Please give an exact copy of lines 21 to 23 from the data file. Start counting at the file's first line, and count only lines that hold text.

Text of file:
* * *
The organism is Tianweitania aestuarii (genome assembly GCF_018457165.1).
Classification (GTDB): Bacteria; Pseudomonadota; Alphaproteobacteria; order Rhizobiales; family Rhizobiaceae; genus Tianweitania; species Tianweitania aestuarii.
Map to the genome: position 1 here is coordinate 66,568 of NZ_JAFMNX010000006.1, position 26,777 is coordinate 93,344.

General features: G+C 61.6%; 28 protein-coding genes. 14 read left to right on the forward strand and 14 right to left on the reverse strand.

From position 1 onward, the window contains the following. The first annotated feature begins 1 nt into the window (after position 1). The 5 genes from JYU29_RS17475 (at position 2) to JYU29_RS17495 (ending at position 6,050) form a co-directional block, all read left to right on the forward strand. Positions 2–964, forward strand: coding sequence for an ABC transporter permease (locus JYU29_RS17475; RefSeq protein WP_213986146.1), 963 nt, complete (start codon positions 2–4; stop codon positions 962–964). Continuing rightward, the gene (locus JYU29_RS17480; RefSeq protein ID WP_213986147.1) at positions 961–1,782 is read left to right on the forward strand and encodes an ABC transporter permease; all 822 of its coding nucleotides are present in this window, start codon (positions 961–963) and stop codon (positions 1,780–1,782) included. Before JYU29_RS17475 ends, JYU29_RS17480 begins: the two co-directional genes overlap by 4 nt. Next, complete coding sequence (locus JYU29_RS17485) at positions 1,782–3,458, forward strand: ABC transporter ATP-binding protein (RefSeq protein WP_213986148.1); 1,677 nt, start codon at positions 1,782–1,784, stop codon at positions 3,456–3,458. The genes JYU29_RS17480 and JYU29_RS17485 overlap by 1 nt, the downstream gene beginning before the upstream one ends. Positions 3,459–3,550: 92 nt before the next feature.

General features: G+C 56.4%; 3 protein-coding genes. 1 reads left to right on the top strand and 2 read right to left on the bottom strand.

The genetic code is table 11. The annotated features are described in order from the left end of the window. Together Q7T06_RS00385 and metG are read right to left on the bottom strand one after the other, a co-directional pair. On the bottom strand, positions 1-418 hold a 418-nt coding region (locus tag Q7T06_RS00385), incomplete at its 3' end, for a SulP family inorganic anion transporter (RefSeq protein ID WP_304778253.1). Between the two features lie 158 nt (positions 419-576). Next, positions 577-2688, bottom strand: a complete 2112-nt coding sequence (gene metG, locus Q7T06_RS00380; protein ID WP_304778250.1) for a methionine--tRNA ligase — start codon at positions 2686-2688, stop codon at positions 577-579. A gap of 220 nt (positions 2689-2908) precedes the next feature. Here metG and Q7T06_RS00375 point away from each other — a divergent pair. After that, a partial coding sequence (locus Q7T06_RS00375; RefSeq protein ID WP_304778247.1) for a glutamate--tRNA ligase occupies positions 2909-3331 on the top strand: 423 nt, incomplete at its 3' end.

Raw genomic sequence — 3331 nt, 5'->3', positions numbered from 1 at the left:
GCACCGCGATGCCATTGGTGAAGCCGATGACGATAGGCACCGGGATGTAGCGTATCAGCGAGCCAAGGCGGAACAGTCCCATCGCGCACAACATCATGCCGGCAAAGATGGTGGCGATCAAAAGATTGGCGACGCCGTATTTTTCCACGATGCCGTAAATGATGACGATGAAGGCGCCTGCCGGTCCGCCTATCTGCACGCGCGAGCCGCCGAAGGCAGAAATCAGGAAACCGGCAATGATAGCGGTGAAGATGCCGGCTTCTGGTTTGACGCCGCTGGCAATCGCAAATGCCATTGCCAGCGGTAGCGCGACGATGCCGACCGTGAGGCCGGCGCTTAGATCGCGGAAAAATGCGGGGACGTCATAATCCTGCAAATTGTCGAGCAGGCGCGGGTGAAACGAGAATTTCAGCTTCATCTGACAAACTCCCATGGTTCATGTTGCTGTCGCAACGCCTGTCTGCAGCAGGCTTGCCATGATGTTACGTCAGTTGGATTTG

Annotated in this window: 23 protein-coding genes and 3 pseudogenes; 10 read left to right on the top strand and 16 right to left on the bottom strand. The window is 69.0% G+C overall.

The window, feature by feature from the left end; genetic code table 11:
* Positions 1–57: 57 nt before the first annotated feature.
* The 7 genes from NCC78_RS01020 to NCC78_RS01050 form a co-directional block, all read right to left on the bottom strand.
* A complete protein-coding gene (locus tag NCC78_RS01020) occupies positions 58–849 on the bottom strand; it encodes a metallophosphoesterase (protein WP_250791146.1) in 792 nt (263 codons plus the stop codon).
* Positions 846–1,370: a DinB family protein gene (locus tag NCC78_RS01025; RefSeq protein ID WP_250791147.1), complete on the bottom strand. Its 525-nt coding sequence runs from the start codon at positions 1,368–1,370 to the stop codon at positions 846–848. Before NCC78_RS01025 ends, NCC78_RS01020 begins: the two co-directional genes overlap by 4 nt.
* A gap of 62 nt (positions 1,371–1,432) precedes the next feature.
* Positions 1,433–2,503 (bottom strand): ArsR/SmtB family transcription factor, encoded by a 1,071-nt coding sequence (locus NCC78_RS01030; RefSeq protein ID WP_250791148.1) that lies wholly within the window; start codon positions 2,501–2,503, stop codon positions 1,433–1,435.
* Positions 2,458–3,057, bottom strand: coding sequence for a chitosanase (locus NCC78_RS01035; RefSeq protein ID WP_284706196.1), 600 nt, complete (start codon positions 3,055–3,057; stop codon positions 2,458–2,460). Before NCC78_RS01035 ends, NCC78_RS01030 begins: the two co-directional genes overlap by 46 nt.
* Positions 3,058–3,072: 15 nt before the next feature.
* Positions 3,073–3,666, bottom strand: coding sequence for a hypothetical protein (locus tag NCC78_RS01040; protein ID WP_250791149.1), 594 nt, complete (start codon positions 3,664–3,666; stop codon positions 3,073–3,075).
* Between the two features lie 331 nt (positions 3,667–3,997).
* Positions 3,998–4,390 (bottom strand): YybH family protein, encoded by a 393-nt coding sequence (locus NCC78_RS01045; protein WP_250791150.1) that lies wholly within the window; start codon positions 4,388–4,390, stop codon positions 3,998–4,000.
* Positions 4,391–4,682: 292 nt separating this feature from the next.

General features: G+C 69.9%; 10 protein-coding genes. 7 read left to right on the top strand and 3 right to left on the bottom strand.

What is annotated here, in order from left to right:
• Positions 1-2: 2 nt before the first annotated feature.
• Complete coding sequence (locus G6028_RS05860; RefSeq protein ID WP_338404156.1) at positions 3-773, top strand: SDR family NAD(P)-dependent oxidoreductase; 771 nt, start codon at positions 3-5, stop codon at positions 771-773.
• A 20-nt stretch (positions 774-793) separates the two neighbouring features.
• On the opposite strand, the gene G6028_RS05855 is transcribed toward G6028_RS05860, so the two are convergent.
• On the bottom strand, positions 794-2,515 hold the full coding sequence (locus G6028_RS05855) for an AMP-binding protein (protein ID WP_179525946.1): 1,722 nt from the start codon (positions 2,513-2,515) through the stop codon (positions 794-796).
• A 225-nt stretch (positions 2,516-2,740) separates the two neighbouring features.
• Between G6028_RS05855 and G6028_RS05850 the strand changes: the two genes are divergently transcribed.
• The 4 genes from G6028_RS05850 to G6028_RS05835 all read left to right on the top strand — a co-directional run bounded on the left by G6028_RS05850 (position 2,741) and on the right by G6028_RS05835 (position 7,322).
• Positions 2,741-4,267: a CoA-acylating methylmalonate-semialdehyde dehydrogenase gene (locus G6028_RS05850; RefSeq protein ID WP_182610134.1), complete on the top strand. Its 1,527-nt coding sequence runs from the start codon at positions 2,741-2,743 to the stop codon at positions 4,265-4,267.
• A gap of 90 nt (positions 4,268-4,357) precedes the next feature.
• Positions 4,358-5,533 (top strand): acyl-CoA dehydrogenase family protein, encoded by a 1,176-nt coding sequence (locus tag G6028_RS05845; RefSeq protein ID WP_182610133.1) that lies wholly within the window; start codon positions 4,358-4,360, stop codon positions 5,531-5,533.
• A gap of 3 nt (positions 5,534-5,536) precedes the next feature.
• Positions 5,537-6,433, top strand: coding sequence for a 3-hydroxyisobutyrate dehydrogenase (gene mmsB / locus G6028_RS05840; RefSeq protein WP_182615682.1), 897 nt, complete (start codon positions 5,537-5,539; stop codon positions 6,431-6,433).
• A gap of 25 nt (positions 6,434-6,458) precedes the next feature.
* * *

* Between the two features lie 331 nt (positions 3,667–3,997).
* Positions 3,998–4,390 (bottom strand): YybH family protein, encoded by a 393-nt coding sequence (locus NCC78_RS01045; protein WP_250791150.1) that lies wholly within the window; start codon positions 4,388–4,390, stop codon positions 3,998–4,000.
* Positions 4,391–4,682: 292 nt separating this feature from the next.